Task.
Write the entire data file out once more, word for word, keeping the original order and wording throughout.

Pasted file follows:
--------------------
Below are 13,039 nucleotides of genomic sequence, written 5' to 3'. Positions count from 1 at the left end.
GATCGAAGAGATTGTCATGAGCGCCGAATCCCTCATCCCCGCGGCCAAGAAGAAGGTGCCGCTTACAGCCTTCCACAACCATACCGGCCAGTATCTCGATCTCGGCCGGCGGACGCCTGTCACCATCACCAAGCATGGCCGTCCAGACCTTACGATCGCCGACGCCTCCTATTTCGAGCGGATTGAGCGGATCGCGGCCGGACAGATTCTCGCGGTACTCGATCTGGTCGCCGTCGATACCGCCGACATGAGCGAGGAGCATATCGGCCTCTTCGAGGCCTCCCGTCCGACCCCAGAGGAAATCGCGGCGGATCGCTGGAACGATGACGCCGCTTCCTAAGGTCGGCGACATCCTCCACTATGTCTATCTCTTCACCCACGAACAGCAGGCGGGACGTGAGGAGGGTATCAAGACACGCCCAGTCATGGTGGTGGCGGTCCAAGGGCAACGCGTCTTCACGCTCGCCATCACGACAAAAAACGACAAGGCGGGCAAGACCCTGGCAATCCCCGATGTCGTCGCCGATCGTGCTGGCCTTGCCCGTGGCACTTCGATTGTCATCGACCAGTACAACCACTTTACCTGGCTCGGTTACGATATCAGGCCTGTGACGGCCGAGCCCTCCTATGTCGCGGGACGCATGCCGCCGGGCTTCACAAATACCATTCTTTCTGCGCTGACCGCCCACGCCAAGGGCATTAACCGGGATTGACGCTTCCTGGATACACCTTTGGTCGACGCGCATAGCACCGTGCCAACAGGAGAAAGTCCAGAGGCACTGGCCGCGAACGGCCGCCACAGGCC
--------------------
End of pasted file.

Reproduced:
Below are 13,039 nucleotides of genomic sequence, written 5' to 3'. Positions count from 1 at the left end.
GATCGAAGAGATTGTCATGAGCGCCGAATCCCTCATCCCCGCGGCCAAGAAGAAGGTGCCGCTTACAGCCTTCCACAACCATACCGGCCAGTATCTCGATCTCGGCCGGCGGACGCCTGTCACCATCACCAAGCATGGCCGTCCAGACCTTACGATCGCCGACGCCTCCTATTTCGAGCGGATTGAGCGGATCGCGGCCGGACAGATTCTCGCGGTACTCGATCTGGTCGCCGTCGATACCGCCGACATGAGCGAGGAGCATATCGGCCTCTTCGAGGCCTCCCGTCCGACCCCAGAGGAAATCGCGGCGGATCGCTGGAACGATGACGCCGCTTCCTAAGGTCGGCGACATCCTCCACTATGTCTATCTCTTCACCCACGAACAGCAGGCGGGACGTGAGGAGGGTATCAAGACACGCCCAGTCATGGTGGTGGCGGTCCAAGGGCAACGCGTCTTCACGCTCGCCATCACGACAAAAAACGACAAGGCGGGCAAGACCCTGGCAATCCCCGATGTCGTCGCCGATCGTGCTGGCCTTGCCCGTGGCACTTCGATTGTCATCGACCAGTACAACCACTTTACCTGGCTCGGTTACGATATCAGGCCTGTGACGGCCGAGCCCTCCTATGTCGCGGGACGCATGCCGCCGGGCTTCACAAATACCATTCTTTCTGCGCTGACCGCCCACGCCAAGGGCATTAACCGGGATTGACGCTTCCTGGATACACCTTTGGTCGACGCGCATAGCACCGTGCCAACAGGAGAAAGTCCAGAGGCACTGGCCGCGAACGGCCGCCACAGGCC